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Aptamer–drug conjugate: targeted delivery of doxorubicin in a HER3 aptamer-functionalized liposomal delivery system reduces cardiotoxicity

Authors Dou XQ, Wang H, Zhang J, Wang F, Xu GL, Xu CC, Xu HH, Xiang SS, Fu J, Song HF

Received 29 August 2017

Accepted for publication 7 December 2017

Published 5 February 2018 Volume 2018:13 Pages 763—776


Checked for plagiarism Yes

Review by Single anonymous peer review

Peer reviewer comments 2

Editor who approved publication: Dr Linlin Sun

Xiao-qian Dou,1 Hua Wang,2 Jing Zhang,3 Fang Wang,3 Gui-li Xu,1 Cheng-cheng Xu,1 Huan-hua Xu,1 Shen-si Xiang,1 Jie Fu,1 Hai-feng Song1 
1Department of Pharmacology and Toxicology, Beijing Institute of Radiation Medicine, Beijing, China; 2Ophthalmology Department, Eye Hospital, China Academy of Chinese Medical Sciences, Beijing, China; 3Bioanalysis Department, United-Power Pharma Tech Co., Ltd., Beijing, China
Introduction: The toxic side effects of doxorubicin (DOX) have limited its use in chemotherapy. Neither liposomal DOX nor pegylated liposomal DOX are able to completely resolve this issue. This is a proof-of-concept study testing aptamer-drug conjugate (ApDC) targeted delivery systems for chemotherapeutic drugs.
Methods: Aptamer library targeting human epidermal growth factor receptor 3 (HER3) was screened and affinity was determined by enzyme-linked immunosorbent assay. Specificity was tested in MCF-7HER3-high, BT474HER3-high, and 293THER3-negative cells using flow cytometry and confocal microscopy. We further developed a HER3 aptamer-functionalized liposome encapsulating DOX and the efficiency of this ApDC was detected by cellular uptake analysis and cell viability assay. In MCF-7 tumor-bearing mice, tumor targeting evaluation, efficacy, toxicity and preliminary pharmocokinetic study was performed.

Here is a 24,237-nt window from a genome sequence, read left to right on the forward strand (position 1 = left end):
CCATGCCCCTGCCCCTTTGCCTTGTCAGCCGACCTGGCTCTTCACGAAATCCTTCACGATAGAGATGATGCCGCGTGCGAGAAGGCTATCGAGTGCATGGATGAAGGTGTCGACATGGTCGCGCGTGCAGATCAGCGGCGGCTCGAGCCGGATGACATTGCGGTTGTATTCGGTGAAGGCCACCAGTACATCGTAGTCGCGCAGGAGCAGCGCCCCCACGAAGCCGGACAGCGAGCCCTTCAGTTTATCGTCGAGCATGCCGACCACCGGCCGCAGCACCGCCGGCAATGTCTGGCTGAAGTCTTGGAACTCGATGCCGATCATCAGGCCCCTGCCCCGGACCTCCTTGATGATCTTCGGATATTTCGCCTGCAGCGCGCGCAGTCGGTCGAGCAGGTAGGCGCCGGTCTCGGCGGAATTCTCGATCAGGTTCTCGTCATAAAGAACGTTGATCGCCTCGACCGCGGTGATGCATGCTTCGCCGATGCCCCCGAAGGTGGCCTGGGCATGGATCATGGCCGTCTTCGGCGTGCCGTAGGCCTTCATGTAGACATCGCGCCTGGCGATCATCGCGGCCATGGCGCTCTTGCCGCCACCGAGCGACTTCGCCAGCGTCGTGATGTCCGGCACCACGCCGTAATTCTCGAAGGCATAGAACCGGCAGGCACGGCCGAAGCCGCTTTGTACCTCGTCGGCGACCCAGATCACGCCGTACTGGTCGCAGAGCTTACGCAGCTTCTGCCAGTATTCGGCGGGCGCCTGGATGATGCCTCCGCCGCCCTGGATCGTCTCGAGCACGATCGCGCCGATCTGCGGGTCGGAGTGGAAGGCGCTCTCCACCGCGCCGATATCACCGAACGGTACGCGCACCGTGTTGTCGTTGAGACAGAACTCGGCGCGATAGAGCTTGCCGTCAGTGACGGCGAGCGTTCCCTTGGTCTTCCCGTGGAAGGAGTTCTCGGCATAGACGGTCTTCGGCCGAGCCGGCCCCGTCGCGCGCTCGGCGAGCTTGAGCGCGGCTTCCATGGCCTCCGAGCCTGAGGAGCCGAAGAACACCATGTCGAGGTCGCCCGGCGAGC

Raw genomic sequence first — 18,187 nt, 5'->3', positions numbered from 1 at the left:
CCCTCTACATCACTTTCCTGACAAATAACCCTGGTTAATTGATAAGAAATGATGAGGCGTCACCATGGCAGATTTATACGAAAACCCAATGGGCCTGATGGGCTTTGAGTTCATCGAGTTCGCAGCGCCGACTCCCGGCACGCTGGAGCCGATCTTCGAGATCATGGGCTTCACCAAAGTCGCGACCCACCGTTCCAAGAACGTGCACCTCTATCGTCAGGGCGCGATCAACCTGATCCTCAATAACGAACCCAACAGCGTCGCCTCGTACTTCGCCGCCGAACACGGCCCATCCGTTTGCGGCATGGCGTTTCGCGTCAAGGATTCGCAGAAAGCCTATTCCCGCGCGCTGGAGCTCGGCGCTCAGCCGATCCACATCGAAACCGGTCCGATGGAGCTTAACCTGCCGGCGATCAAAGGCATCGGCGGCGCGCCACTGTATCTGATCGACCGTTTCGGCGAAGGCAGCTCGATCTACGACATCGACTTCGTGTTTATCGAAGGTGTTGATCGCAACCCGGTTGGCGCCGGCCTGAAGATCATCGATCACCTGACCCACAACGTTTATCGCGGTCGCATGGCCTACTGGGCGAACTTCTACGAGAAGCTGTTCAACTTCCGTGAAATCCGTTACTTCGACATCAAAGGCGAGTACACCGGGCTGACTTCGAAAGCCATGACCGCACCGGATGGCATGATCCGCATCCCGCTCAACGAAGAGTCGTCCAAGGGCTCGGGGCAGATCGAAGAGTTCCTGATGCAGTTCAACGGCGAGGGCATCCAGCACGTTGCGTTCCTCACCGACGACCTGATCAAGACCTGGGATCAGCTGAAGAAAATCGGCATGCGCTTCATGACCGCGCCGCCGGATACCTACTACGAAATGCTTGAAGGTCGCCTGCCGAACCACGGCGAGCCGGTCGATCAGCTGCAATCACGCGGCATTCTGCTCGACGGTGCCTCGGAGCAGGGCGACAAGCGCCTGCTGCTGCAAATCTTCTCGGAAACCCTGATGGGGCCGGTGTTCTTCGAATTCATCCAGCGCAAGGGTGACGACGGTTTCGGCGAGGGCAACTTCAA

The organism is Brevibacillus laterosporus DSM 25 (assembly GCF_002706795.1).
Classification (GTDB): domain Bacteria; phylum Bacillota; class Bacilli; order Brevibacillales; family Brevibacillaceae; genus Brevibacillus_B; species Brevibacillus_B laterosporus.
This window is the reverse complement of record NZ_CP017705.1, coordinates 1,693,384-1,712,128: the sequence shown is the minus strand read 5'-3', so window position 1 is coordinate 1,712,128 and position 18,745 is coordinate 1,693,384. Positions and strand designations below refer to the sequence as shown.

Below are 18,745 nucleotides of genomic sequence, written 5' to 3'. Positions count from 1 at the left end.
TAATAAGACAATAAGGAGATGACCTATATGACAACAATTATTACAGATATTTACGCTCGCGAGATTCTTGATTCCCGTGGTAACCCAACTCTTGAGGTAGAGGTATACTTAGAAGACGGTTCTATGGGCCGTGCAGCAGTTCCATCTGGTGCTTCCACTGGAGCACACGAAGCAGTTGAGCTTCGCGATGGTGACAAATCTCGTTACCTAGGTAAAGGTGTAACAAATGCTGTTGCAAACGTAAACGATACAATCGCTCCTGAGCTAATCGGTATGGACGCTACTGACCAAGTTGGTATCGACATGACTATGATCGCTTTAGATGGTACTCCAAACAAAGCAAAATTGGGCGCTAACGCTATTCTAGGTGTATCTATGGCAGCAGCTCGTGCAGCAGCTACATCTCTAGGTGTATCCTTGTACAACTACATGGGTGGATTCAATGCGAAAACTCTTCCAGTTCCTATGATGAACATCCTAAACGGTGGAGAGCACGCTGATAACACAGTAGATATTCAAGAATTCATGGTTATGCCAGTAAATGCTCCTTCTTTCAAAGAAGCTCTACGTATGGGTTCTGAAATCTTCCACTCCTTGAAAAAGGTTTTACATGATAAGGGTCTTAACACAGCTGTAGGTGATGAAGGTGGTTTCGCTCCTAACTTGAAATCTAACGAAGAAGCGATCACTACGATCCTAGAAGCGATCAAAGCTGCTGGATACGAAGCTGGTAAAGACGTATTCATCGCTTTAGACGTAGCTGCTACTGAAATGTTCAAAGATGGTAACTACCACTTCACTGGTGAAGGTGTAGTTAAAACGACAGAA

Results: The candidate #13 aptamer had highest affinity (Kd =98±9.7 nM) and specificity. ApDC effectively reduces the half maximal inhibitory concentration of DOX compared with lipsome-DOX and free DOX. In vivo imaging and preliminary distribution studies showed that actively targeted nanoparticles, such as Apt-Lip-DOX molecules, could facilitate the delivery of DOX into tumors in MCF-7–bearing mice. This targeted chemotherapy caused greater tumor suppression than other groups and alleviated side effects such as weight loss, low survival rate, and organ (heart and liver) injury demonstrated by H&E staining.
Conclusion: The results indicate that targeted chemotherapy using the aptamer–drug conjugate format could provide better tolerability and efficacy compared with non-targeted delivery in relatively low-dose toxic drugs.

Keywords: breast cancer, human epidermal growth factor receptor 3, aptamer–drug conjugate, doxorubicin, cardiac toxicity, targeted therapy

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